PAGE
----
There is often a financial pushback to reducing trading times, but it’s likely that the social cost exceeds any monetary gains from tax revenues.
Rolling back last call reduces drunken injuries
. . . and other research findings that should guide provincial alcohol prevention policy, say UAlberta experts.
By LESLEY YOUNG
One of the best ways to reduce injuries from drunkenness among young Alberta adults who live alone—the group that has the highest level of excessive alcohol use—is to reduce their access to alcohol by having retail outlets and bars close earlier, two University of Alberta studies reveal.
“We have reintegrated socioeconomic information about who is at risk for harmful drinking in Alberta, and have identified a proven way to mitigate alcohol-related harms,” said Don Voaklander, a professor at the U of A’s School of Public Health and director of the Injury Prevention Centre.
“The Alberta government can use these findings to more effectively reach the segments of the population who are at highest risk for hazardous drinking and alcohol harm because our current alcohol-related education policies have limited impact on behaviour.”
The need for change
Since privatization of alcohol sales in 1993, alcohol consumption among Albertans has increased from 8.7 litres in 1993 to 9.4 litres in 2013.
Government alcohol strategies that work (and don’t)
According to the literature, the most effective health promotion strategies for alcohol consumption are:
The four strategies that are remarkably ineffective, include:
“Awareness-building is a health promotion strategy commonly used by the Alberta government, but it is the least effective at reducing injuries and deaths due to alcohol use,” said Voaklander.
A large proportion of fatalities due to injury in Alberta are alcohol-related, explained Diana Sanchez Ramirez, a senior UAlberta public health researcher and study co-author.
These include motor vehicle collisions, ATV crashes and violence. In fact, over 76 per cent of fatally injured ATV riders test positive for alcohol.”
Hospital traumas are often alcohol-related as well, added Sandy Widder, a UAlberta medical researcher and director of Trauma Services at the University of Alberta Hospital. She worked on a 10-year study that showed up to 40 per cent of all major trauma cases in Alberta hospitals were due to alcohol use.
“That data only included extreme trauma, and failed to capture all the less severe alcohol-related injuries, like broken limbs for example, that occur,” said Widder. "When you add it up, these preventable injuries cause a huge burden on our medical system and are costing us billions of dollars per year.”
Widder added, "The prevalence of alcohol use, despite all of our messaging, is still a province-wide issue. Having a positive alcohol level is also associated with violence and other drug and substance use and abuse. We need to focus on all of these issues with intervention and not just have a very limited view of the problem."
Targeting younger drinkers
In one study published in the Journal of Preventive Medicine & Public Health last July, UAlberta researchers collaborated with colleagues in Queensland, Australia to compare alcohol consumption. While Australians had more hazardous alcohol use in general, a common theme was the increase of dangerous drinking among younger populations.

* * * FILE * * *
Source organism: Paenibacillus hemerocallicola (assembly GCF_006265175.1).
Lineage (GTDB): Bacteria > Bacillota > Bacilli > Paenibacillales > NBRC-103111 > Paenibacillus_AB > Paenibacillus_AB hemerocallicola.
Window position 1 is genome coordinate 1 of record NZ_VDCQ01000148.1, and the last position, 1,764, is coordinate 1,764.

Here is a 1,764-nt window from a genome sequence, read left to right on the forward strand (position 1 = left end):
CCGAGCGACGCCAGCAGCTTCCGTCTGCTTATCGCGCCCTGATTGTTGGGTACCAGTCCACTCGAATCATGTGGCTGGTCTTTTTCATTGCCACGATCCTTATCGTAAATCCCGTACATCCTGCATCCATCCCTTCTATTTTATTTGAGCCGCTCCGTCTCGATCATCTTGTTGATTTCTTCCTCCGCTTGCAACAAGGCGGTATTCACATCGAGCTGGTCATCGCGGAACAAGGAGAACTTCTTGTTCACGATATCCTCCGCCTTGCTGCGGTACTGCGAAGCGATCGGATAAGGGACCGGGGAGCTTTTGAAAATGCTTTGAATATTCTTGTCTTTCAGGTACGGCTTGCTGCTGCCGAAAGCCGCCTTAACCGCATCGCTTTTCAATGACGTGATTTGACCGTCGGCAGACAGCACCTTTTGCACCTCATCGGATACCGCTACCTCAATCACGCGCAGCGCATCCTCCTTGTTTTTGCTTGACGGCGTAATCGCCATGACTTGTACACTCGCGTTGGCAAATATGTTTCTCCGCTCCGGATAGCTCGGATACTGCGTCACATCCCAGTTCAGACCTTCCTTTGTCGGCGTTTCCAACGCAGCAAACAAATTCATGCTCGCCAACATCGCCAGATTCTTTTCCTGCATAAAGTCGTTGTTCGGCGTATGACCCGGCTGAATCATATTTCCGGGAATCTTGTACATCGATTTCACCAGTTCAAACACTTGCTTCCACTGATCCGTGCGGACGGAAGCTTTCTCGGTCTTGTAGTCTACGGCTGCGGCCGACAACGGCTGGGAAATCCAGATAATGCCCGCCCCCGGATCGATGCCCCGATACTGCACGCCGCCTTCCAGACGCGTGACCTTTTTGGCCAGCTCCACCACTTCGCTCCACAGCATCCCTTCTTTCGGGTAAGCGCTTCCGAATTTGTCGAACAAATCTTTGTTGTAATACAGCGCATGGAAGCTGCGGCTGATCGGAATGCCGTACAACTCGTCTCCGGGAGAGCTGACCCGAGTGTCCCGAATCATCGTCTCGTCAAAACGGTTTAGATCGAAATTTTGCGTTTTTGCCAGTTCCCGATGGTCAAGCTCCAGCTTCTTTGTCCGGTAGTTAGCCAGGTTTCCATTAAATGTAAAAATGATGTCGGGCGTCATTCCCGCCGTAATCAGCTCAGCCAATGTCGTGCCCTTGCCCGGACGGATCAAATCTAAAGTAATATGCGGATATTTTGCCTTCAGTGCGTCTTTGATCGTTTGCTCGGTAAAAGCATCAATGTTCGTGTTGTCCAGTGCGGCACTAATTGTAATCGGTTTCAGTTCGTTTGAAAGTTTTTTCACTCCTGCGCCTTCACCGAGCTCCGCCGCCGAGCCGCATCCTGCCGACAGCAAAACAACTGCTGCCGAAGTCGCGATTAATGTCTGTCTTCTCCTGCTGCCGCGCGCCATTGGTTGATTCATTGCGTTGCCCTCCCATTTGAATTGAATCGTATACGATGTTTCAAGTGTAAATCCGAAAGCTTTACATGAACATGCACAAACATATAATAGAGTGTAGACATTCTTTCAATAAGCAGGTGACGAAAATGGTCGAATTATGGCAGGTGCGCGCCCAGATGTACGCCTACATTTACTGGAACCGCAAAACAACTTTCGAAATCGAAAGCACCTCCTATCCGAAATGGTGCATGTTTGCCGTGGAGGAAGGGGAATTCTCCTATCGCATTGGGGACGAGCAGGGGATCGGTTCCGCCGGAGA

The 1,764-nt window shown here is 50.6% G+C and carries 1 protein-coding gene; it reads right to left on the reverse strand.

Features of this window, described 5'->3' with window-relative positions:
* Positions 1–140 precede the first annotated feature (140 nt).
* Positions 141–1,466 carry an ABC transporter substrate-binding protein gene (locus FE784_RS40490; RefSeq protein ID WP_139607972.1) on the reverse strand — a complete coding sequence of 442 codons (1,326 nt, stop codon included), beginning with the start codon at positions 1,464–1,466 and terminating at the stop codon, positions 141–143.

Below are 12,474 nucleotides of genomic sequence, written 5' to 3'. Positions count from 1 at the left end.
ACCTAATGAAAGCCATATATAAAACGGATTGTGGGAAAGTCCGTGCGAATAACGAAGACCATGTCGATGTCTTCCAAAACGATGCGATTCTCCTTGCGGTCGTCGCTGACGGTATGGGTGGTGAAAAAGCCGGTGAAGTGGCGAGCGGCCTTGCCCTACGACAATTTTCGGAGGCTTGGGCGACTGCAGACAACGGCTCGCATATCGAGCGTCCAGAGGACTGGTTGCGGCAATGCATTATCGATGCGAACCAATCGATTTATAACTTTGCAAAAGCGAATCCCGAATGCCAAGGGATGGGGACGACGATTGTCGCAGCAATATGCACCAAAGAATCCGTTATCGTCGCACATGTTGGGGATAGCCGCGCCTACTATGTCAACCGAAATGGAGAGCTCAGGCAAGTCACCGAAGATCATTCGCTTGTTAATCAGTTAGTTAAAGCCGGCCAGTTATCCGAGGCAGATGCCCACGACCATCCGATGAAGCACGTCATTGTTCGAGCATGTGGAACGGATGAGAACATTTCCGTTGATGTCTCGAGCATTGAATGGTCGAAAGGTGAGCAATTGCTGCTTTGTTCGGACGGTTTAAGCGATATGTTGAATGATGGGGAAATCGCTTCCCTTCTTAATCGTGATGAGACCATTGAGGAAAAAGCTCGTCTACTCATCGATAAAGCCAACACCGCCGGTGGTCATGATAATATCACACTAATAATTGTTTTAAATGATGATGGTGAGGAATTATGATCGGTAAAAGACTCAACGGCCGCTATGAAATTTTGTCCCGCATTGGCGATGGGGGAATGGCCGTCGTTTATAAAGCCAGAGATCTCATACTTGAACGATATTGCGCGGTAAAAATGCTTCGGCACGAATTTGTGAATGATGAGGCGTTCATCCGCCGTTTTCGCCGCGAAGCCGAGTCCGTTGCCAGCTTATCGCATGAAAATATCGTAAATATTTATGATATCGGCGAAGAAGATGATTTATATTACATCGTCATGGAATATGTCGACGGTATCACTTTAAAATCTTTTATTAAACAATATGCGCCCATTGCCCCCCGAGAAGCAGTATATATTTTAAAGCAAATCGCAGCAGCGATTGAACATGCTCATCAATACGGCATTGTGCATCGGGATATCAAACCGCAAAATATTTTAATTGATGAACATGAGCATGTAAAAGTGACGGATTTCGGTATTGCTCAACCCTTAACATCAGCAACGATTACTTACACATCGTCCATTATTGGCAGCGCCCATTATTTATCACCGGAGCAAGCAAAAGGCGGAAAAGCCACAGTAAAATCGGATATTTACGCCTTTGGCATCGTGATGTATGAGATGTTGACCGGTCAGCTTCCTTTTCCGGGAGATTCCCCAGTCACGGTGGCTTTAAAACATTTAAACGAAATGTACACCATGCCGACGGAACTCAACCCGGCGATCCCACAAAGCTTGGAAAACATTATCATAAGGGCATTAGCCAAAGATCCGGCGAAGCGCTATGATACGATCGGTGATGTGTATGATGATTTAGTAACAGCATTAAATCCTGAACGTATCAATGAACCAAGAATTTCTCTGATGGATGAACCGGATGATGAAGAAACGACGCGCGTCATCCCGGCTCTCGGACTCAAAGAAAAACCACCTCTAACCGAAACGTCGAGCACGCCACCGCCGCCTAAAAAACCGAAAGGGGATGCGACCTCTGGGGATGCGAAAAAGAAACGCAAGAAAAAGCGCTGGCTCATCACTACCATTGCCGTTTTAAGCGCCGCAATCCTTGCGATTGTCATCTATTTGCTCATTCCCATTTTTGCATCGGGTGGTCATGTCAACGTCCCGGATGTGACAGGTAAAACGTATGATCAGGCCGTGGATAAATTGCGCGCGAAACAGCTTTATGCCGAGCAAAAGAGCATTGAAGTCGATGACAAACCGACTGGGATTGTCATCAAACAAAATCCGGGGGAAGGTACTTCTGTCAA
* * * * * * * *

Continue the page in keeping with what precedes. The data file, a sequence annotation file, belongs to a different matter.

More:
“Hazardous alcohol use is highest among Albertans between 18 and 24,” said Sanchez Ramirez.
The study also showed a pattern of usage among Albertans of higher income and who live alone.
“We believe this is probably related to the type of industry that is available in Alberta. Oil and gas workers tend to have higher incomes, unique patterns of work and tend to be alone (far from the families) for longer periods of time,” she added.
The research also showed that being born in Canada is associated with higher hazardous alcohol use. “Alcohol consumption is a normative behaviour in Canada that leads to a false security about what is dangerous consumption.”
The findings show that a one-size-fits-all approach to controlling alcohol consumption will not work, added Voaklander. “Public policies need to be far more targeted if they are going to be effective.”
Changing hours of availability
Existing literature has shown limiting liquor availability has an impact on alcohol-related harm. However, the U of A study in May’s Injury Prevention breaks out, for the first time, the types of harms that could be reduced by limiting availability.
“We found that changes in the times of alcohol sales do reduce injuries, alcohol-related hospitalizations and emergency department visits, homicides and crime,” said Sanchez Ramirez. “It was less clear that restricting the number of hours when alcohol is sold in stores and served in bars would impact assaults and motor vehicle accidents.”
The mixed results on assaults and car accidents could be explained by flaws in existing research or by a more complex relationship between those outcomes and hours of alcohol sales.
“There is a theory that a fixed closing time in bars, for example, can lead to accelerated drinking and mass mobilization at closing time, whereas leaving the bar open to serve allows patrons to spread out drinking, leading to fewer car accidents,” added Voaklander.
The main takeaway here is that reducing alcohol trading times can reduce certain types of injuries, and that in fact, other additional strategies may need to be deployed to prevent assaults and car accidents, he said.
“There is often a financial pushback to reducing trading times, but it’s likely that the social cost exceeds any monetary gains from tax revenues,” he said. “Governments that perpetuate extended alcohol trading times clearly also need to contemplate the health burden on the population.”